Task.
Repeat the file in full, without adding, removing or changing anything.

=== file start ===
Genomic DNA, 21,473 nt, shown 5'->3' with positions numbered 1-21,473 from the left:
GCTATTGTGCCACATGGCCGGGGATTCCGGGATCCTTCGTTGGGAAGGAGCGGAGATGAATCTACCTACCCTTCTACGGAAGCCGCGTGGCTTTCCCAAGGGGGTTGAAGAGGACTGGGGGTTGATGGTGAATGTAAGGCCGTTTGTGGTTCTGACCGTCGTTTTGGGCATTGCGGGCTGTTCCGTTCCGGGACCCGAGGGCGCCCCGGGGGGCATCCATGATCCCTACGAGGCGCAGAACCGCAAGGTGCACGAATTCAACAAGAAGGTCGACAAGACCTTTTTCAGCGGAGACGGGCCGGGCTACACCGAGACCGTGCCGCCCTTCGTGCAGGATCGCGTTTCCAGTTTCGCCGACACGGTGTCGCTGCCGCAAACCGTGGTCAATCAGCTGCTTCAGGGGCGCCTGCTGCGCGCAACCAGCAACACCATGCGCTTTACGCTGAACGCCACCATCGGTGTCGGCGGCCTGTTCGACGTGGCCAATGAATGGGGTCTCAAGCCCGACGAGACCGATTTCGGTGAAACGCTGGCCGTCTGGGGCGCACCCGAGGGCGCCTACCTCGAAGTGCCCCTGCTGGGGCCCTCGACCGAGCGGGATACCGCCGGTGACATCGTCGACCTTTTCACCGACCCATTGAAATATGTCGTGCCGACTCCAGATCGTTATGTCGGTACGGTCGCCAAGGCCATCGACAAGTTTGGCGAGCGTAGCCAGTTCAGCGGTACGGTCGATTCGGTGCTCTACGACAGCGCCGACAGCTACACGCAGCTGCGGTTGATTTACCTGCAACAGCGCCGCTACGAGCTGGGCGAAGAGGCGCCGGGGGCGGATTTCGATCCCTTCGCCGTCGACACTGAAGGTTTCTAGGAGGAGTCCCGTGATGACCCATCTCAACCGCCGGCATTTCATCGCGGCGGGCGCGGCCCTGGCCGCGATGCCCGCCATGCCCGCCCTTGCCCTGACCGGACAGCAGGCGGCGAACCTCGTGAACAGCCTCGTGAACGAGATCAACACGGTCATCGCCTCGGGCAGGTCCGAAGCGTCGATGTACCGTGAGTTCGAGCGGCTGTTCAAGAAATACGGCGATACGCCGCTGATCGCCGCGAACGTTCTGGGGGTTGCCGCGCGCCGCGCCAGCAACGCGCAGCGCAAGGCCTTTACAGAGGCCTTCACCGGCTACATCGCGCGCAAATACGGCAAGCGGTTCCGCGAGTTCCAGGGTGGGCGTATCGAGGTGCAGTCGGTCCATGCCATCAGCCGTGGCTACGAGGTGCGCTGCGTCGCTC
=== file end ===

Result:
Genomic DNA, 21,473 nt, shown 5'->3' with positions numbered 1-21,473 from the left:
GCTATTGTGCCACATGGCCGGGGATTCCGGGATCCTTCGTTGGGAAGGAGCGGAGATGAATCTACCTACCCTTCTACGGAAGCCGCGTGGCTTTCCCAAGGGGGTTGAAGAGGACTGGGGGTTGATGGTGAATGTAAGGCCGTTTGTGGTTCTGACCGTCGTTTTGGGCATTGCGGGCTGTTCCGTTCCGGGACCCGAGGGCGCCCCGGGGGGCATCCATGATCCCTACGAGGCGCAGAACCGCAAGGTGCACGAATTCAACAAGAAGGTCGACAAGACCTTTTTCAGCGGAGACGGGCCGGGCTACACCGAGACCGTGCCGCCCTTCGTGCAGGATCGCGTTTCCAGTTTCGCCGACACGGTGTCGCTGCCGCAAACCGTGGTCAATCAGCTGCTTCAGGGGCGCCTGCTGCGCGCAACCAGCAACACCATGCGCTTTACGCTGAACGCCACCATCGGTGTCGGCGGCCTGTTCGACGTGGCCAATGAATGGGGTCTCAAGCCCGACGAGACCGATTTCGGTGAAACGCTGGCCGTCTGGGGCGCACCCGAGGGCGCCTACCTCGAAGTGCCCCTGCTGGGGCCCTCGACCGAGCGGGATACCGCCGGTGACATCGTCGACCTTTTCACCGACCCATTGAAATATGTCGTGCCGACTCCAGATCGTTATGTCGGTACGGTCGCCAAGGCCATCGACAAGTTTGGCGAGCGTAGCCAGTTCAGCGGTACGGTCGATTCGGTGCTCTACGACAGCGCCGACAGCTACACGCAGCTGCGGTTGATTTACCTGCAACAGCGCCGCTACGAGCTGGGCGAAGAGGCGCCGGGGGCGGATTTCGATCCCTTCGCCGTCGACACTGAAGGTTTCTAGGAGGAGTCCCGTGATGACCCATCTCAACCGCCGGCATTTCATCGCGGCGGGCGCGGCCCTGGCCGCGATGCCCGCCATGCCCGCCCTTGCCCTGACCGGACAGCAGGCGGCGAACCTCGTGAACAGCCTCGTGAACGAGATCAACACGGTCATCGCCTCGGGCAGGTCCGAAGCGTCGATGTACCGTGAGTTCGAGCGGCTGTTCAAGAAATACGGCGATACGCCGCTGATCGCCGCGAACGTTCTGGGGGTTGCCGCGCGCCGCGCCAGCAACGCGCAGCGCAAGGCCTTTACAGAGGCCTTCACCGGCTACATCGCGCGCAAATACGGCAAGCGGTTCCGCGAGTTCCAGGGTGGGCGTATCGAGGTGCAGTCGGTCCATGCCATCAGCCGTGGCTACGAGGTGCGCTGCGTCGCTC